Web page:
“An Aussie on an American Campaign Trail’

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A mixture of nervousness and trepidation overcame me as I walked into the campaign office  for David Alvarez. Being in a foreign country and working with a different set of strategies and concepts, I was concerned that my campaigning skills were not up to standard.

I have worked on numerous campaigns in Australia over the past ten years, but understanding how the Australian system of Government works always gave me that extra bit of confidence.

Anyways, walking in, I was initially introduced to the campaign managers and the field team and given material to familiarise myself about the campaign. I first learnt that David Alvarez (Democratic mayoral candidate for San Diego) was the unlikely recipient to run and won the primary votes from late 2013. At 33, he was bringing up a young family and was a successful and popular Council Member native to San Diego.

I was then introduced to an amazing, full of energy young woman who was coordinating the AAPI (Asian American and Pacific Islander) team. They were extremely well organised and already had more than a handful of successes and achievements under their belt. David had already done more than a handful of Asian media interviews and had attended many API events.

As it was nearing the Lunar New Year, the first task I was asked to perform was to be the “to go to” person coordinating David’s appearances at the TET Festivals which were happening on the following weekend. This was an interesting learning experience, as I started by contacting community leaders, whom I have not met, and had to introduce myself over the phone and via email.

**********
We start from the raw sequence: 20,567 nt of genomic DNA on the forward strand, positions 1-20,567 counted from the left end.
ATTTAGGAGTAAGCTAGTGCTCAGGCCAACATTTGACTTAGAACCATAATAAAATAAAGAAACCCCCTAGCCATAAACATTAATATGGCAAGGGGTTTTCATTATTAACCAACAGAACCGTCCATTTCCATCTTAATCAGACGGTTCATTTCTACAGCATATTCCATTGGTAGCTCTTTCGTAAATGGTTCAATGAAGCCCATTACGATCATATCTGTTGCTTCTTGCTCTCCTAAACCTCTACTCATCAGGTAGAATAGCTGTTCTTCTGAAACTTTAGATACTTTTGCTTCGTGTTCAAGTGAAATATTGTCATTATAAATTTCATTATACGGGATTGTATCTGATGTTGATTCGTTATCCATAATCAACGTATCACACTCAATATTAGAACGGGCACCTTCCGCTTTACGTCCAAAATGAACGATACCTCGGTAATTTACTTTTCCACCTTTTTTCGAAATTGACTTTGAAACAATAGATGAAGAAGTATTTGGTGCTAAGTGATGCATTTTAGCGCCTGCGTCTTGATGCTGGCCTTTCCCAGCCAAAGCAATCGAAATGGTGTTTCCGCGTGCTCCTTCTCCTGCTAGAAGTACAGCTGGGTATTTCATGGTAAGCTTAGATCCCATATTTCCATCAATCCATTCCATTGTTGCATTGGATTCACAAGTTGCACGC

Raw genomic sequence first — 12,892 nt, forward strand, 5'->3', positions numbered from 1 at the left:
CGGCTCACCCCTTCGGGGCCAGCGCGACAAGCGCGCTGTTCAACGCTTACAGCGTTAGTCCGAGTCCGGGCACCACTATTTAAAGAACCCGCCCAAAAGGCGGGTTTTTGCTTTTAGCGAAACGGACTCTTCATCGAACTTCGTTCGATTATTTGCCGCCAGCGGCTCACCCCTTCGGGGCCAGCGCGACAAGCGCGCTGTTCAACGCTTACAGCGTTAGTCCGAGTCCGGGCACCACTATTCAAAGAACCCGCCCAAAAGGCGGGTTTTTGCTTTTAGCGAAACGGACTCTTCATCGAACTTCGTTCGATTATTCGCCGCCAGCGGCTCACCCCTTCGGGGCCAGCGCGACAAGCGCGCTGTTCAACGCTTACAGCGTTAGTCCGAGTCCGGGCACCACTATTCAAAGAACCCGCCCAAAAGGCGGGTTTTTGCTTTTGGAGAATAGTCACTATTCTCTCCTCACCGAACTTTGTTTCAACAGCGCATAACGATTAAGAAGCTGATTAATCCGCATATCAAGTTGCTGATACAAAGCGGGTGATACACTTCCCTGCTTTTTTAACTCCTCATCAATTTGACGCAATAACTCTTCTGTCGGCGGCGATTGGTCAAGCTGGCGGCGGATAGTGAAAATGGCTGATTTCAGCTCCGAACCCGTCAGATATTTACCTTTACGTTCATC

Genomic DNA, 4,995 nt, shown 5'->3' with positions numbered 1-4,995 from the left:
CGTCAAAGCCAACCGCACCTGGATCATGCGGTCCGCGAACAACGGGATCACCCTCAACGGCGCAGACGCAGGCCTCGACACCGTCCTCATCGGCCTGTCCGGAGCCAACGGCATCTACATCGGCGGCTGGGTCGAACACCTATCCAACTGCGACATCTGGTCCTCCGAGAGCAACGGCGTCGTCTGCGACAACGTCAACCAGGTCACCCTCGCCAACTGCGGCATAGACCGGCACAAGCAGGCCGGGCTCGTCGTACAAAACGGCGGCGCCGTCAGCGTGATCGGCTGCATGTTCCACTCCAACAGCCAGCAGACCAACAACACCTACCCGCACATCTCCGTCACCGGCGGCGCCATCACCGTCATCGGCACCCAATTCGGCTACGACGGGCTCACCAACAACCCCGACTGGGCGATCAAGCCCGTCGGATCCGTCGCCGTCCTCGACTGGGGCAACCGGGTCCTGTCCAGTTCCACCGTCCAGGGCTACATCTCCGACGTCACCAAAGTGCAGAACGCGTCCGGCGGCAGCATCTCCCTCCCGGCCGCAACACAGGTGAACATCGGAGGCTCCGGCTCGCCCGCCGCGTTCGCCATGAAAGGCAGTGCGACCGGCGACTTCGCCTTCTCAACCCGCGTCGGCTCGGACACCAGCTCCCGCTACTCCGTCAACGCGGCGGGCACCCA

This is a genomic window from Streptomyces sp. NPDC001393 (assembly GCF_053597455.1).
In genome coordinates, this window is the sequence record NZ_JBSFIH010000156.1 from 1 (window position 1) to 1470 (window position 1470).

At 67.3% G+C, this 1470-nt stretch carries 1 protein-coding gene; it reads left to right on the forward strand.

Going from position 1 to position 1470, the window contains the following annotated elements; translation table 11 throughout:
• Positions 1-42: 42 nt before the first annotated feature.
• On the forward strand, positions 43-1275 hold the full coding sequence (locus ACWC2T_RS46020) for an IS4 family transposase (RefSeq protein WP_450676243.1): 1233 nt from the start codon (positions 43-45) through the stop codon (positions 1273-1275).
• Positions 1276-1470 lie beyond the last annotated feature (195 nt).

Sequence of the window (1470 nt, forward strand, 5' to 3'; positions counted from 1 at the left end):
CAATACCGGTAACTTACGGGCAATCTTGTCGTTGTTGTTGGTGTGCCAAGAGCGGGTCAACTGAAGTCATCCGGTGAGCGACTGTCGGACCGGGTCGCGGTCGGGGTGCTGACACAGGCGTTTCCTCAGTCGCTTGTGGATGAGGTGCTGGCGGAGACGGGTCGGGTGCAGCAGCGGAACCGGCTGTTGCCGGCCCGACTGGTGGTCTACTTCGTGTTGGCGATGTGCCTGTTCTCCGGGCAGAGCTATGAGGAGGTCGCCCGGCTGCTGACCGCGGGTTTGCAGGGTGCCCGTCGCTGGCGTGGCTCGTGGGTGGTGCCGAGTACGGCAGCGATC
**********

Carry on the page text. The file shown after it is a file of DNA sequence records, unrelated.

There were two events  in the first three days celebrating the Lunar New Year by two rival Vietnamese organisations. As David was already crowned with celebrity status, the task was not difficult and we also managed to organise David to wear an “Ao Dai” (traditional Vietnamese jacket for males).

He definitely had a fan base following him and asking for photos to be taken. David walked around at both events, handing out red packets to young kids at the festivals which had campaign.

I was  assisting in organising a few precinct walks or GOTV (Get out to Vote), which in Australia we call door knocking in areas where a high concentration of the API community resided. One thing I found very intriguing was that unlike Australia where we have a compulsory voting system, in the US it is voluntary, and as a citizen you have the choice to register to vote.

On the sheets we used to talk to local residents during our walks, each voter who registers must disclose what their political persuasion was. You had the choice to not state what you support, but surprisingly many registered voters did disclose and on those same sheets you were able to identify how many elections they have voted in.

So not only were we encouraging the registered voters to vote for David Alvarez, but we were also encouraging them to actually go out and vote. In Australia you are pretty much going door to door coldly, but in the US you just go to the residences with registered voters.

And on Election Day, instead of standing outside the polling area handing out how to vote, as we do in Australia, we actually were allocated precincts and knocked on the doors of registered voters all day in our precincts, twice and even thrice to get voters out to the polling places to vote. To ensure we were not double dipping, we were allowed to go into the polling places, where they would stick up an updated list every hour stating who has voted and where they lived for cross checking.

I have to say all in all, this was the best campaign I have been involved in and despite David Alvarez losing to Kevin Faulconer (the Republican candidate) he still managed to snatch 45% of the vote, considering he was definitely an underdog and posed as a major contender. He definitely made the opposition work hard for their money.

David was an extremely gracious candidate, and if I had to be involved again, nothing would change, as there were great team work and dynamics happening in the campaign office.

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